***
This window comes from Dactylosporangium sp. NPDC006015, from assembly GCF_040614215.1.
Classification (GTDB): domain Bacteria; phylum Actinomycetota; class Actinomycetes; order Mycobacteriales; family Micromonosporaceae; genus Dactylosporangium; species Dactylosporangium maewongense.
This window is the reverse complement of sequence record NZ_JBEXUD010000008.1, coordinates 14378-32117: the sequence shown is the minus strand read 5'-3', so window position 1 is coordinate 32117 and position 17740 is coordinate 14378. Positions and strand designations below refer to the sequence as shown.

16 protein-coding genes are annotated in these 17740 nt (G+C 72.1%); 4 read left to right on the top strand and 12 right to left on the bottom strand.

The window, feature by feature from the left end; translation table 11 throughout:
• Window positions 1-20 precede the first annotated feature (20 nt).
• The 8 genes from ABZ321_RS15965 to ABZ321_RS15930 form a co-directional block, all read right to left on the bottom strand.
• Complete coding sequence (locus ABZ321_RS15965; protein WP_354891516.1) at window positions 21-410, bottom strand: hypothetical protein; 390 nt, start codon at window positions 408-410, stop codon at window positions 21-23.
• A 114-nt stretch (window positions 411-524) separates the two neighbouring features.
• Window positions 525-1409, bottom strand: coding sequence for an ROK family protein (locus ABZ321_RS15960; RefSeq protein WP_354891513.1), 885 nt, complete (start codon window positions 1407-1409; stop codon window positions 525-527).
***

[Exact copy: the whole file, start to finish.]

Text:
This window comes from Dactylosporangium sp. NPDC006015, from assembly GCF_040614215.1.
Classification (GTDB): domain Bacteria; phylum Actinomycetota; class Actinomycetes; order Mycobacteriales; family Micromonosporaceae; genus Dactylosporangium; species Dactylosporangium maewongense.
This window is the reverse complement of sequence record NZ_JBEXUD010000008.1, coordinates 14378-32117: the sequence shown is the minus strand read 5'-3', so window position 1 is coordinate 32117 and position 17740 is coordinate 14378. Positions and strand designations below refer to the sequence as shown.

16 protein-coding genes are annotated in these 17740 nt (G+C 72.1%); 4 read left to right on the top strand and 12 right to left on the bottom strand.

The window, feature by feature from the left end; translation table 11 throughout:
• Window positions 1-20 precede the first annotated feature (20 nt).
• The 8 genes from ABZ321_RS15965 to ABZ321_RS15930 form a co-directional block, all read right to left on the bottom strand.
• Complete coding sequence (locus ABZ321_RS15965; protein WP_354891516.1) at window positions 21-410, bottom strand: hypothetical protein; 390 nt, start codon at window positions 408-410, stop codon at window positions 21-23.
• A 114-nt stretch (window positions 411-524) separates the two neighbouring features.
• Window positions 525-1409, bottom strand: coding sequence for an ROK family protein (locus ABZ321_RS15960; RefSeq protein WP_354891513.1), 885 nt, complete (start codon window positions 1407-1409; stop codon window positions 525-527).